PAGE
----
S.C. Supreme Court building in downtown Columbia | CP file photo

The process by which South Carolina selects the chief justice of the state Supreme Court has been called a game of thrones that involves “pure, raw politics, where relationships are tested and arms twisted.” In other words, it’s not unlike other elections in the Palmetto State. But South Carolina is unique in that it’s one of only two states — Virginia is the other — where lawmakers elect the chief justice. That means those who want this job must ingratiate themselves with legislators, make deals, lobby for votes and shore up support among a group of people who fund their court budget and write the laws they interpret in rulings.

That process has been on full display this week as current Chief Justice Jean Toal and Associate Justice Costa Pleicones have been spending a lot of time in the Statehouse and on the phone seeking commitments for the Feb. 5 vote.

Here are some points to consider:

It wasn’t supposed to be like this

Toal initially said she wasn’t going to run for re-election. Had she not, Pleicones would have traditionally risen to the position without an election. Toal decided to run again, and so Pleicones said he would, too. The two are longtime friends. So it came as shock to legal observers that there’s a race at all.

They’re both old, and that matters

Judges are supposed to retire at age 72. The chief’s job is a 10-year term. Toal is 70 and Pleicones is 69. So whoever wins, they’ll both retire within two years. That means South Carolina will have a new chief justice around 2016. The real story is who that might be.

Who might want the job in two years?

It’s no secret Lt. Gov. Glenn McConnell of Charleston has had his eyes on the position. So watch how the College of Charleston move plays out. Another name that’s floating around is John Few, 50, an Upstate judge who has served as current chief justice of the S.C. Court of Appeals for the past three years. Few declined to comment on any designs he might have on the chief justice position when it next opens, when asked by Statehouse Report. But, he said, “I’m definitely interested in running for associate justice when a seat comes open. That’s a goal of mine going back to when I first became a judge.” There’s also Associate Justice Don Beatty, who would be next in line of secession.

Bobby Harrell is involved in the election

Charleston Rep. Bobby Harrell is hard at work trying to get commitments for Toal. As House Speaker, Harrell holds considerable power over his minions in the House. He puts them on committees they want, he oversees staff salaries and expenditures. He appoints conference committee members — and that panel can kill or pass a law. Harrell is also currently under a criminal investigation by a state Grand Jury to find out whether he abused his power or broke any criminal or ethics laws. Harrell could one day wind up in front of a state judge depending on how the grand jury investigation pans out. The chief justice oversees state judges and the state court system.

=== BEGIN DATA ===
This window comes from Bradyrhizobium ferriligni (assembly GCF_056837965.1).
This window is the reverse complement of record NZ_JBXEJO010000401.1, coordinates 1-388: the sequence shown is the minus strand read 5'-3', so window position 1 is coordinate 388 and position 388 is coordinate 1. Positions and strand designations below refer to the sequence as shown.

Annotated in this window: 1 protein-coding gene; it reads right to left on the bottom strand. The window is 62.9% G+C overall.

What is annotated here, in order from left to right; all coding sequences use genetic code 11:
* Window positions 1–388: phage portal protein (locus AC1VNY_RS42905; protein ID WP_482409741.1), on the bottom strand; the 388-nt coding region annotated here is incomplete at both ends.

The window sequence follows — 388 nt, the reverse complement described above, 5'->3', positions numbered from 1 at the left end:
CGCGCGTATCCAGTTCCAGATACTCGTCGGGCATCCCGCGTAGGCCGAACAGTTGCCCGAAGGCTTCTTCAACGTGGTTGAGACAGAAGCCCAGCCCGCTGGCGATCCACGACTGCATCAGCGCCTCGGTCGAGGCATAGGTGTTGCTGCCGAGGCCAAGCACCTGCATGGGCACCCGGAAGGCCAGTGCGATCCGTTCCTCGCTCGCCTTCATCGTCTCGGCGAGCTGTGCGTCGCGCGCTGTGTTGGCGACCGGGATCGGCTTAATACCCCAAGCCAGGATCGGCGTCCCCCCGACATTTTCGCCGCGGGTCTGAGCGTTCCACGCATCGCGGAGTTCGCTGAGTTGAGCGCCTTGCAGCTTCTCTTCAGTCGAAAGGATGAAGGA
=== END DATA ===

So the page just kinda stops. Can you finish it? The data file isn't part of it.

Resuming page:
Are Toal and Pleicones that much different?

Both Toal and Pleicones came up in the same social circles in the leafy neighborhoods of Columbia, and there might not be much of a stark difference between them ideologically. Toal has been described as political, Pleicones as someone who often dissents from the majority. Toal says she wants to stay on as chief so she can finish up projects that began under her administration. Pleicones says it’s always good to have fresh leadership.

The state Supreme Court hasn’t been following the law on timely court decisions — would that change under new leadership?

According to state law, justices on the South Carolina Supreme Court have 60 days to file their decisions from the time a term ends after hearing a case. But ask any lawyer who’s had a case before the High Court if the turn-of-the-century law is always followed, and they’ll likely laugh in your face.

The issue of timely court decisions came up plenty in a screening process when Toal and Pleicones were interviewed by lawmakers. Pleicones has said he believes the court could improve its processing time. You can read much more about that issue from the City Paper here.

Whoever wins, would they actually have to retire at 72?

Whether the winner must retire at 72 might be debatable. Could they just stay on the court, but lose retirement benefits? Toal or Pleicones entertained the question, but declined to give their opinion on it because it’s possible that the issue could one day come before them on the court. They both have told media they would retire at 72. But what if lawmakers were to pass a law this year changing the retirement rules? “There’s no attempt to parse words. I will retire in December 2015,” Toal told the P&C. “ If I retired I would be off the court.”